CI students and faculty to spend MLK Day of Service at an Oxnard women's rehabilitation center
California State University Channel Islands
California State University Channel Islands

Camarillo, CA - Addicted and incarcerated, Natasha Williams just wanted to die.

"All I could do was use and plan my death," said Williams, 35.

Teresa Failauga, 31, was also an addicted new mother. She gave birth to her son in jail, and immediately lost custody of him.

Less than a year later, both women are clean and sober after several months at an Oxnard residential treatment center for women called Prototypes.

In an effort to support women in recovery like Williams and Failauga, CSU Channel Islands (CI)'s Center for Community Engagement (CCE) will be volunteering at Prototypes on Friday, Jan. 30—Dr. Martin Luther King Jr.'s Day of Service.

CI's Intercultural Services and the staff of Project ISLAS will also be on site for the MLK Day of Service.

The CCE "adopted" Prototypes during the United Way Day of Caring in fall of 2014, which means CCE will be concentrating its volunteer efforts on Prototypes for all of the national days of service in 2015.

"This is the first year to adopt an organization and be able to concentrate all our days of service on one site and build a strong partnership with them," said Center for Community Engagement Managing Director Pilar Pacheco.

From 9 a.m. to 3 p.m. on Jan. 30, about 35 student, faculty and staff volunteers will paint; do arts and crafts with children; garden; clear brush and hold a workshop on how to get to college.

The director of Prototypes in Oxnard, Vel Linden, said any help maintaining the multi-storied 1898 house is welcome. Many of the children of the mothers in recovery stay and play on the 3 ½ acres, so there is a lot of upkeep.

CI creative writing major and volunteer Ashley Medina, 22, will be among those lending a hand on Jan. 30.

"I'm a big believer in rehabilitation, even if I can help with something as simple as doing groundwork," Medina said.

Medina was raised by a single mother who benefited from the kindness of others when times got tough, so she believes in volunteerism.

Project ISLAS staff educate community members on how to get to college, which Linden believes will be valuable information to women at Prototypes.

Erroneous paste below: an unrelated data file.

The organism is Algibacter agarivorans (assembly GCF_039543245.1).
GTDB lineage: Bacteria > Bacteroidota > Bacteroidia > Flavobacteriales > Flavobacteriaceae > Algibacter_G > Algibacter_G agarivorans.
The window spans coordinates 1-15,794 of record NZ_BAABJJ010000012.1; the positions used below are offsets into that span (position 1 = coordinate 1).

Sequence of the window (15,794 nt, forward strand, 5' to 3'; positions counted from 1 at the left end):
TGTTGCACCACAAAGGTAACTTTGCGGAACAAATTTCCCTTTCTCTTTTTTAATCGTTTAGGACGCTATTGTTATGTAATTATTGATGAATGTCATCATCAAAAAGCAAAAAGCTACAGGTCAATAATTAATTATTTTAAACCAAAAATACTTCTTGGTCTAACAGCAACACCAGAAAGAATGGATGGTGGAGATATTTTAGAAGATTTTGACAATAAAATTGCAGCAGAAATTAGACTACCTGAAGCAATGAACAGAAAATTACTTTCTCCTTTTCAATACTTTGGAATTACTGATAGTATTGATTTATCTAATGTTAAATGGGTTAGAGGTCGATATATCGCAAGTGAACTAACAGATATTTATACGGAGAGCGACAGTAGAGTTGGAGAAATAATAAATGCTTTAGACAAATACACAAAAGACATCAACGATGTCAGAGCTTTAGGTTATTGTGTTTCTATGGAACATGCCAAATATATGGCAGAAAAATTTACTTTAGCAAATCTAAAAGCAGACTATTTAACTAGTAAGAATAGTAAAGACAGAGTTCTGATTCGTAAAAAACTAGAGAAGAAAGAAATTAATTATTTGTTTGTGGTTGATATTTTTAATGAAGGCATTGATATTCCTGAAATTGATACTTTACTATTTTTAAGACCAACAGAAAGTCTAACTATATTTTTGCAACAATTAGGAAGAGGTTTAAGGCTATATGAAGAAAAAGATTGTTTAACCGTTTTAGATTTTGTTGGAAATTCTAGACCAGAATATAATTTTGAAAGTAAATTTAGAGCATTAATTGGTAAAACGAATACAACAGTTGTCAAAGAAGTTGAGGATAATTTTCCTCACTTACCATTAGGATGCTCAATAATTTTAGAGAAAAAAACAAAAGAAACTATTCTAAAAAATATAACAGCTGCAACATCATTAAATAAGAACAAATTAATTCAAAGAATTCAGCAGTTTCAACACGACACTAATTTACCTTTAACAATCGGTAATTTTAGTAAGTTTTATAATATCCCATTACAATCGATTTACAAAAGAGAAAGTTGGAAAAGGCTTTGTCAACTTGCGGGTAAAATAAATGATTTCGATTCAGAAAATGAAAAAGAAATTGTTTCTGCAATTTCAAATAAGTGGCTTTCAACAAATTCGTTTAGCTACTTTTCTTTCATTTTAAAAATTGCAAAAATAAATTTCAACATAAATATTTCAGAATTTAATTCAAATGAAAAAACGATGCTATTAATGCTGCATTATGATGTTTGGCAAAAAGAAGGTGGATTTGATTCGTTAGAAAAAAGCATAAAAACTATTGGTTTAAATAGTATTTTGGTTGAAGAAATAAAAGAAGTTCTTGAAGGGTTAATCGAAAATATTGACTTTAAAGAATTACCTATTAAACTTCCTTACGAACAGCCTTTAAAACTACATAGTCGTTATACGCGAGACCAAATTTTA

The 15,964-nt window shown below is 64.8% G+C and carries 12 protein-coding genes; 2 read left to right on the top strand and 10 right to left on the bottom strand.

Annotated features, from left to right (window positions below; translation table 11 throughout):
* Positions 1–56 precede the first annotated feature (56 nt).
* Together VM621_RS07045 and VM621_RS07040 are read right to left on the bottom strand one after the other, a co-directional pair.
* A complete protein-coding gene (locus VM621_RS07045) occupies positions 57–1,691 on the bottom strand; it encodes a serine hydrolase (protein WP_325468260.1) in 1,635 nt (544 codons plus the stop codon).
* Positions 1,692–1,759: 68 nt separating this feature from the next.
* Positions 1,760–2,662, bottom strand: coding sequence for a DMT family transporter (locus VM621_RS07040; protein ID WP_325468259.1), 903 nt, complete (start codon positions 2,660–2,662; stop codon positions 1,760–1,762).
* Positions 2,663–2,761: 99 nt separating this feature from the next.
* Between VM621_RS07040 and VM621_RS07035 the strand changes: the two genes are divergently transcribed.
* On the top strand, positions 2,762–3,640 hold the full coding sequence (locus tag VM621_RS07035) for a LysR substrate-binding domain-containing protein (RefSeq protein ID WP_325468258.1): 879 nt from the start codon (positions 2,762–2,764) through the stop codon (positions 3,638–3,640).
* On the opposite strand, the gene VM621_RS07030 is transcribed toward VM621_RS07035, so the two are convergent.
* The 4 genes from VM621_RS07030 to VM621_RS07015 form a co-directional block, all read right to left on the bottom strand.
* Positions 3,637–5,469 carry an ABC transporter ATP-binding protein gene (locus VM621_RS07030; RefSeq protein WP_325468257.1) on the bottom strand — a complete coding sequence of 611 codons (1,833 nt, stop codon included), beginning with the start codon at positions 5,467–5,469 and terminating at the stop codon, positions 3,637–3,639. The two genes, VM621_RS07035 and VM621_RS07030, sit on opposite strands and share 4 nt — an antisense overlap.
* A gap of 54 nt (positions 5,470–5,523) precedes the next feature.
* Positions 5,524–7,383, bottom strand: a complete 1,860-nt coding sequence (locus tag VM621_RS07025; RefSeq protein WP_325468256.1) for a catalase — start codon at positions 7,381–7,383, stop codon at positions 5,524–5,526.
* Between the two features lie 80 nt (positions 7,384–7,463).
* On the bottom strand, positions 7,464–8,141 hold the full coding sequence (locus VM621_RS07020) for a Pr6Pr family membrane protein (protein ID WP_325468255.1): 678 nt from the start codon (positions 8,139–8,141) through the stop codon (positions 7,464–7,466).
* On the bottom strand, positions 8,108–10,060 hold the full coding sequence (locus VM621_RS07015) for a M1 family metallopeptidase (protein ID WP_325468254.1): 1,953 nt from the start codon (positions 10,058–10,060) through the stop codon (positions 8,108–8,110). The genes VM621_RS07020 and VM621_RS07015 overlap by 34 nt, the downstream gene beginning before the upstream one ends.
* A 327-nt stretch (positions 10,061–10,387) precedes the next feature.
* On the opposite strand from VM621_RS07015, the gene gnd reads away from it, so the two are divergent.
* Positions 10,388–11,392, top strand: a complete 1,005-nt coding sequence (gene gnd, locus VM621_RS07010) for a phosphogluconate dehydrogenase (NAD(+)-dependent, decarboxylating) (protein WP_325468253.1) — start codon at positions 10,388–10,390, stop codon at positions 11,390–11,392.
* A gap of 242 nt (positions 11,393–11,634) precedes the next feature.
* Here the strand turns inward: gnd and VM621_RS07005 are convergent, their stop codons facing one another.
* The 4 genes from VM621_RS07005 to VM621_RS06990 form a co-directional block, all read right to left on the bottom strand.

"A lot of women come and feel their story is already written," said Linden, who attended CI during its first year. "A lot of them don't think they can go to college."

Besides regaining custody of their children, Williams and Failauga plan to pass their General Educational Development (GED) tests, then attend college to become addiction counselors themselves.

"I love the way I am now," Failauga said.

About California State University Channel Islands
CSU Channel Islands (CI) is the only four-year, public university in Ventura County and is known for its interdisciplinary, multicultural and international perspectives, and its emphasis on experiential and service learning. CI's strong academic programs focus on business, sciences, liberal studies, teaching credentials, and innovative master's degrees. Students benefit from individual attention, up-to-date technology, and classroom instruction augmented by outstanding faculty research. CI has been designated by the U.S. Department of Education as a Hispanic-Serving Institution and is committed to serving students of all backgrounds from the region and beyond. Connect with and learn more about CI by visiting CI's Social Media.

The California State University (CSU) will reach a significant milestone of 3 million alumni during commencement in spring 2015 and has launched the world's largest yearbook. The Class of 3 Million online yearbook is an interactive platform where alumni can create a profile and connect with the millions of other alumni from the 23 CSU campuses across the state. Alumni who sign up for the yearbook will also be entered into a special contest to win one of three $10,000 scholarships for a current or future student, sponsored by Herff Jones. For more information about the yearbook and the Class of 3 Million, visit